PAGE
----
-      Too many units are available at the start

Overall the game offers a wide number of different units, but the unit arrangement is strange. In a strategy game the unit strength is usually increased over time, either via upgrades for existing units (called scaling) or by giving access to stronger units. A player starts off with his weakest units and as the game progresses he unlocks more and more powerful units, ultimately with some type of specialist unit that offers a very large advantage in one area.
Most units with specific strengths have specific weaknesses which create a so called “rock paper scissor” counter system. The more specialized the unit is the harder the weakness is applied to enable countering it. This is essential for a wellrounded counter system.

-       Unit upgrades gives too large gaps between unteched and teched units

It seems as if the bonuses provided from teching are very large, while unupgraded units are extremely weak, upgraded units almost take no damage compared to them. This is bad, as it requires players to instantly upgrade their units to stand a chance against an opponent, limiting the choice to “mass” weak units instead of choosing to tech up to get a smaller force of more advanced, stronger units.

-      Heroes come late and require lots of resources for limited effects

This is a separate issue and my personal opinion on this matter is that heroes have too little effect on the game. According to the design guide the game takes inspiration from Warcraft III in which heroes have a very large role from the very start of the game. Getting early heroes, leveling them up and fighting the enemy is very important and can decide a match early. The hero system in 0 ad doesn’t nearly as much influence the overall game, which makes me question the reason why heroes are in the game in the first place.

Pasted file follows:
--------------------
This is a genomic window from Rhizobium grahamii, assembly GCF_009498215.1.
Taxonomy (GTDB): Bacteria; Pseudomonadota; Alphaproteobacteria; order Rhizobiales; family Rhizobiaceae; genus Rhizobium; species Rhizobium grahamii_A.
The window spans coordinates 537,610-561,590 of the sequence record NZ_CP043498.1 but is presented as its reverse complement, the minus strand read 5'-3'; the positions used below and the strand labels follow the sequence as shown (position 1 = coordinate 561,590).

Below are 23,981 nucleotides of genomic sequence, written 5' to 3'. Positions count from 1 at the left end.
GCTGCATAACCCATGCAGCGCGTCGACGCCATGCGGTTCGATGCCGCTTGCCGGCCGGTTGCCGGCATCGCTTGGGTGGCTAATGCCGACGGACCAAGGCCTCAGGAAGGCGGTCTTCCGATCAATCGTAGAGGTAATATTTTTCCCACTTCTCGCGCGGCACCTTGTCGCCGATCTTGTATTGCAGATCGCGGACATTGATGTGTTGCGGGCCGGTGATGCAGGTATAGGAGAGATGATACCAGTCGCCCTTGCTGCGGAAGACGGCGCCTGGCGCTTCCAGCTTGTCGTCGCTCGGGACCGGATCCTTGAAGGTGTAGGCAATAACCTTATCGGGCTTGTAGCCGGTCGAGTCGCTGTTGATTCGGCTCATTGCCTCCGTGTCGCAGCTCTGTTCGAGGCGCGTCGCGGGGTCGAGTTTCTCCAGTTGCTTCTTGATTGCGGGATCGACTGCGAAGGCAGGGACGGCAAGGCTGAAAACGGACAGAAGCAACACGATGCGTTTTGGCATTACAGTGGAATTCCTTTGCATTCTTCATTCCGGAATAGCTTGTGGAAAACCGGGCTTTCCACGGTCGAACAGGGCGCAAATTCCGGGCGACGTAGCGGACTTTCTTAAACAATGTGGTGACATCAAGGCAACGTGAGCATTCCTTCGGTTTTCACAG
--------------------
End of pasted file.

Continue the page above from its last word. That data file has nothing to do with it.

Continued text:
-      Formations are fiddly and micro intensive

The Formations are interesting, as they provide tactical options for fighting, like forming a phalanx to attack melee warriors. It’s a logical thing that there is a necessary minimum of soldiers to form a formation. The problem with the formations right now is that it’s not possible to select units in a formation and ignore units that are not included in the formation. Since units in 0ad are pretty small in a battle there is a constant reforming of formations since new trained units rejoin the formations on double click selection if you reassign the formation.

-       Unit training times are too quickly, massing troops early game is absolutely possible. Rushing with units from the town center is possible.

This dumbs down the game. There is no strategical choice between building a military building path to unlock certain units and an early economic boom defensive playstyle. Instead it’s possible to train relatively potent units from the very start and the “man-spam train” is on track. While creating variety in the early training order this dulls down the tradeoffs that have to be made in the earlygame by players. In a good RTS there is a variety of choices to make. Either train melee units early, train ranged units or try a mobility approach for harassment like cavalry units. Each path means that the other military units are delayed by X amount of time and there is a tradeoff between having more pressure on the enemy or have increased economic power. Since cavalry can also collect food, there is zero disadvantage in training cavalry compared to training economic units.